Melike Ann Yetken agreed that there are opportunities for both voluntary and binding frameworks and that it is too soon to know if the UN Guiding Principles (UNGP) and other voluntary mechanisms have worked, because they are still untested. She went on to state that in September the president announced a national action plan on responsible business conduct that aims to help create an environment to help U.S. companies respect human rights and clarify what is expected from these companies.

Poynton then asked the panelists about the impact of the U.S. government reporting requirements for U.S. companies doing business in Myanmar. Yetken responded by explaining how the results have been quite positive and have led to critical conversations that can help address systemic problems in the country.

Poynton continued by asking about what impact the Ecuador resolution to the U.N. may have on human rights frameworks. Albin-Lackey argued that it has caused some distraction, emphasizing that it is important to understand that the resolution came about because of the existing frameworks’ inadequate nature and the failure of government. If government does not figure out its role and if business does not participate, then more extreme reactions will continue. Yetken followed by saying that businesses need to share their stories about what has worked well and what hasn’t with each other and with governments.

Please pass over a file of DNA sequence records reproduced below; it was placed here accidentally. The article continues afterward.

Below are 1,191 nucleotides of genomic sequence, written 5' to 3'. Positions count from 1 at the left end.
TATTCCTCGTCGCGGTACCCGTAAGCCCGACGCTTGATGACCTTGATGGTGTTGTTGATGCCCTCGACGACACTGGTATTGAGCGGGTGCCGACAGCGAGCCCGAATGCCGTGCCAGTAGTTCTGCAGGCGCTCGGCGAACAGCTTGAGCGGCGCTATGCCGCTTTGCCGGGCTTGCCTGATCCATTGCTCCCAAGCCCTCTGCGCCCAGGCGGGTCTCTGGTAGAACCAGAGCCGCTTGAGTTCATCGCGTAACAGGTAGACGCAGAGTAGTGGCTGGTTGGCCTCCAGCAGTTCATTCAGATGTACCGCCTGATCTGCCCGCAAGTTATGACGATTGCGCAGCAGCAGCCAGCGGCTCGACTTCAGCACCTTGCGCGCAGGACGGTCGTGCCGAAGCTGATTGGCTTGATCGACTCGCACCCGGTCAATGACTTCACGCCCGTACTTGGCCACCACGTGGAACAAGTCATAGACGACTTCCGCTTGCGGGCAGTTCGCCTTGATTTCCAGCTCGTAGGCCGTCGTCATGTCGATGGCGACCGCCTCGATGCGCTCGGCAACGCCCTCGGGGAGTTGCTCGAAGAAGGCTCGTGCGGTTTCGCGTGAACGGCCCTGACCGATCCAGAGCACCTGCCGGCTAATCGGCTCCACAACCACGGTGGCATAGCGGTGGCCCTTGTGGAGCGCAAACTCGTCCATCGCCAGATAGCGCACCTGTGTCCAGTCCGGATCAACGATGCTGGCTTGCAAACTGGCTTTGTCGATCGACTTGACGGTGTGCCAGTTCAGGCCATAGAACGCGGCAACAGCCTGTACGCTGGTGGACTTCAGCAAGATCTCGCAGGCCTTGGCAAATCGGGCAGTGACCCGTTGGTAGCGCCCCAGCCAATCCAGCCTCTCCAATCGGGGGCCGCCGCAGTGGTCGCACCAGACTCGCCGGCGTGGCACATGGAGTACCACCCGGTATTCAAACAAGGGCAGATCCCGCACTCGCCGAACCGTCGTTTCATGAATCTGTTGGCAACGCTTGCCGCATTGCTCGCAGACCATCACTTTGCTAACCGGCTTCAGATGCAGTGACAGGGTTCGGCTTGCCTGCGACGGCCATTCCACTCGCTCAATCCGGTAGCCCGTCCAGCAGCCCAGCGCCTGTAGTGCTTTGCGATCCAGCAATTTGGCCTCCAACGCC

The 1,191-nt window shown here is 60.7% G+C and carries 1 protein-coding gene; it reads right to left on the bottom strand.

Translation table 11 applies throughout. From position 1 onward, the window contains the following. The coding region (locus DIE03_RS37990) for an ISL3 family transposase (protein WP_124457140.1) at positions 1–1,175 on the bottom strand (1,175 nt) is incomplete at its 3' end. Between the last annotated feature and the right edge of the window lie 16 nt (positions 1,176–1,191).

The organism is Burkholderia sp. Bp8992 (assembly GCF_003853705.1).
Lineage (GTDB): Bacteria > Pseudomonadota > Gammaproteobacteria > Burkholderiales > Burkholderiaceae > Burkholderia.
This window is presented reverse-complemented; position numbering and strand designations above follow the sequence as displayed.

Poynton then asked what leading companies could do to get all businesses engaged in human rights. Wynhoven recommended that businesses participate in the annual UN Forum on Business and Human Rights and provide support to other companies that are just beginning on their human rights journey.

During the Q&A session, audience member Andy York from the N Brown Group asked the panelists about the capacity of governments to enforce legislation and how small and medium enterprises can get involved in human rights. Albin-Lackey noted that not all businesses have the resources to independently implement human rights frameworks; with legislation in place they would be told what a business of their size should be doing and this would help level the playing field. Yetken added that the U.S. government promotes the participation of other governments in initiatives to help with their capacity. Wynhoven recognized that lack of government capacity, especially rule of law, is a challenge for business.

Annette Stube from Maersk Group asked panelists to comment on how the UNGP is being misused to put undue pressure on companies. Albin-Lackey noted that a positive side of a stronger role for government would be limits on the role of government, but noted that with or without the UNGP, businesses will be under pressure to influence human rights.

Rasmus N. D. Skov from DONG Energy asked how civil society and business could better align and how emerging market economies could join the human rights conversation. The panelists agreed that much remains to be done so that businesses and civil society work together. Albin-Lackey added that it is a challenge to create domestic pressure on emerging market companies to live up to international human rights standards. Yetken continued by saying that the U.S. government uses its leverage to push for this with other governments.

Laura Rubbo of The Walt Disney Company asked how companies can help regulators and those influencing regulation to understand how businesses actually work. Yetken responded by stating that this is one of the goals of the National Action Plan introduced by the president.

Poynton closed the session by encouraging everyone to stay engaged and keep talking about these issues.


November 5, 2014